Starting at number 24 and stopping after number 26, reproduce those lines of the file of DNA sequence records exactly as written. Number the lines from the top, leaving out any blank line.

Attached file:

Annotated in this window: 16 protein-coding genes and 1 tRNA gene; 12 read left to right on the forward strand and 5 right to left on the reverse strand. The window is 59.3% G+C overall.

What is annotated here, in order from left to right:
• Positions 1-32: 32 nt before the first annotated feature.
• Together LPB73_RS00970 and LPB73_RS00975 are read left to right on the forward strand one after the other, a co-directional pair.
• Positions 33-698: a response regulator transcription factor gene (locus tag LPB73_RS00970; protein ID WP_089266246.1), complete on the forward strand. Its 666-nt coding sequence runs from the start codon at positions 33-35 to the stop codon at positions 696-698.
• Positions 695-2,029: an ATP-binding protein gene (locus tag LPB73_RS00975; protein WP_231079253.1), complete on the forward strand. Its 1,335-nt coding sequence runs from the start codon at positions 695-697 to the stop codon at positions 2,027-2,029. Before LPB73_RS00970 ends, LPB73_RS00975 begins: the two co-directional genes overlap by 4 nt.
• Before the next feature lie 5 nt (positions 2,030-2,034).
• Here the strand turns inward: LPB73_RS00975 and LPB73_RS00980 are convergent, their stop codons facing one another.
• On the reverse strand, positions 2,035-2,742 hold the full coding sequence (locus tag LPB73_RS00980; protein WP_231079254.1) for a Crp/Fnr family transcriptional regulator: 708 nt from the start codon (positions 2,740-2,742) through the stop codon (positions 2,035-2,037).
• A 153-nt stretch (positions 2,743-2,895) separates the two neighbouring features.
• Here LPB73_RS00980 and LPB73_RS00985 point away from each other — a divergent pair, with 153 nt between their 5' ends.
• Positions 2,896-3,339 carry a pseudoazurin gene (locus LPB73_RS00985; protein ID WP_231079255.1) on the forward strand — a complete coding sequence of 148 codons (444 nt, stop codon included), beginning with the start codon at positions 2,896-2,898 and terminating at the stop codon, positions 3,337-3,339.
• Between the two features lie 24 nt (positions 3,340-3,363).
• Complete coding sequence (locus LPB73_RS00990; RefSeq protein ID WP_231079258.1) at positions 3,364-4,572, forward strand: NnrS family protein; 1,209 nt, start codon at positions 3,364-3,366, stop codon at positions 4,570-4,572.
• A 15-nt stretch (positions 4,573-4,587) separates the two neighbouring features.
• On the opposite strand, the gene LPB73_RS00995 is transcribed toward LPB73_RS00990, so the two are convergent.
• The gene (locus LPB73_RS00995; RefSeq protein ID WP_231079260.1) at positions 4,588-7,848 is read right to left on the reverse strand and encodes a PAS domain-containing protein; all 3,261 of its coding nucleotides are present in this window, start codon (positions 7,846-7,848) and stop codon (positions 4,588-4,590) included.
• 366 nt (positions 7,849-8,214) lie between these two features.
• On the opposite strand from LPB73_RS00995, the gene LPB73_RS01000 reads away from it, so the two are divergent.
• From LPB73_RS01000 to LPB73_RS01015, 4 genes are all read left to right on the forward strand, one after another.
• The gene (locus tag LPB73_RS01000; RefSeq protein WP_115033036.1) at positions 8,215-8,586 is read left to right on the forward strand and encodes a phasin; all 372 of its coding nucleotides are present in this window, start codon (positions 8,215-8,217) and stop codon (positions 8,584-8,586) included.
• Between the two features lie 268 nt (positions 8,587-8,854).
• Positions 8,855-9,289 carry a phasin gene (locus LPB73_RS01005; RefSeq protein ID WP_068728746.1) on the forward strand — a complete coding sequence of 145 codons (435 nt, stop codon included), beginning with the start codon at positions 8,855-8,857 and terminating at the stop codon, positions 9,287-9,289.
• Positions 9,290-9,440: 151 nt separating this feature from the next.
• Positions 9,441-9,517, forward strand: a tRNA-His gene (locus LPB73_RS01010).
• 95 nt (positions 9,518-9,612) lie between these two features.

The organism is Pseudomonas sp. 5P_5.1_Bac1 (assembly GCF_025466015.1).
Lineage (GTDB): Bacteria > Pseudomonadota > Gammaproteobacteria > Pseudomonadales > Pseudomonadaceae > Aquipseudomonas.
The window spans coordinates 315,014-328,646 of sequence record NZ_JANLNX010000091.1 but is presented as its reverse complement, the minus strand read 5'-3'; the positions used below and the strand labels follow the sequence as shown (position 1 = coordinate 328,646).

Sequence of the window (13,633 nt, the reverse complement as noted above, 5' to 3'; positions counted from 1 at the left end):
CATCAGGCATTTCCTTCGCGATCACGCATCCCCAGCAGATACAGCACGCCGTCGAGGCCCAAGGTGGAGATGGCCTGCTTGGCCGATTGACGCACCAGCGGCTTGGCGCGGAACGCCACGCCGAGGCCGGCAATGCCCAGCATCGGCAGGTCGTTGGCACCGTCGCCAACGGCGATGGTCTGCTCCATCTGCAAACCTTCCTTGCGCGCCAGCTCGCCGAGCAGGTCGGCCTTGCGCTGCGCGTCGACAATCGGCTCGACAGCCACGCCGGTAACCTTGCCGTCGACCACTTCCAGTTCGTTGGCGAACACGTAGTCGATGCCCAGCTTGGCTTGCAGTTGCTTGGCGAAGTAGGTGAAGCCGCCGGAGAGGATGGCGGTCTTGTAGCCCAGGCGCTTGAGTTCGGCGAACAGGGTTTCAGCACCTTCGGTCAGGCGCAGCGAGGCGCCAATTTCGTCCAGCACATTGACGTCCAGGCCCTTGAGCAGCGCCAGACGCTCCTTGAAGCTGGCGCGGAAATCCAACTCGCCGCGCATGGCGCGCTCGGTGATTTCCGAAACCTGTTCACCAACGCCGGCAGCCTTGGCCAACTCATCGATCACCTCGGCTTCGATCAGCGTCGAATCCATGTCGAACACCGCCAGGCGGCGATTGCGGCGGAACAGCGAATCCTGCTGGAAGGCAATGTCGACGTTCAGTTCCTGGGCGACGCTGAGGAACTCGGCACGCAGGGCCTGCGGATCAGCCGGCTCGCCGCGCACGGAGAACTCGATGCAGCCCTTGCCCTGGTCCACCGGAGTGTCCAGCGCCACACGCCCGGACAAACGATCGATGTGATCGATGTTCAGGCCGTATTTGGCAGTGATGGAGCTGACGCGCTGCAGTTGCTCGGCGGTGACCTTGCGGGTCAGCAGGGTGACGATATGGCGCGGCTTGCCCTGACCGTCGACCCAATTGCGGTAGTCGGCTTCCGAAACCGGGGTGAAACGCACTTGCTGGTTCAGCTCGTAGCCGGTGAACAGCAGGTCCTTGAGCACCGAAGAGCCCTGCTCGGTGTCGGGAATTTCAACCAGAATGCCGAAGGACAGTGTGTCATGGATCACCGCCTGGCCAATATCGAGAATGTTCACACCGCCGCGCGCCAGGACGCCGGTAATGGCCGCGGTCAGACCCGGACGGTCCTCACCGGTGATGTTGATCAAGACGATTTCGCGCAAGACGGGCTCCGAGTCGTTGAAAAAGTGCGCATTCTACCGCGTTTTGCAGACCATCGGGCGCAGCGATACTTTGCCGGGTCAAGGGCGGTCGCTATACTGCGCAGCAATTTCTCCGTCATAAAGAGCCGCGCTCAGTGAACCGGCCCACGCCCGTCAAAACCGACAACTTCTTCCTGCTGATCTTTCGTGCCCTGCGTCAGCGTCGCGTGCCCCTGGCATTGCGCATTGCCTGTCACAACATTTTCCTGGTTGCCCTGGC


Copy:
• Positions 9,290-9,440: 151 nt separating this feature from the next.
• Positions 9,441-9,517, forward strand: a tRNA-His gene (locus LPB73_RS01010).
• 95 nt (positions 9,518-9,612) lie between these two features.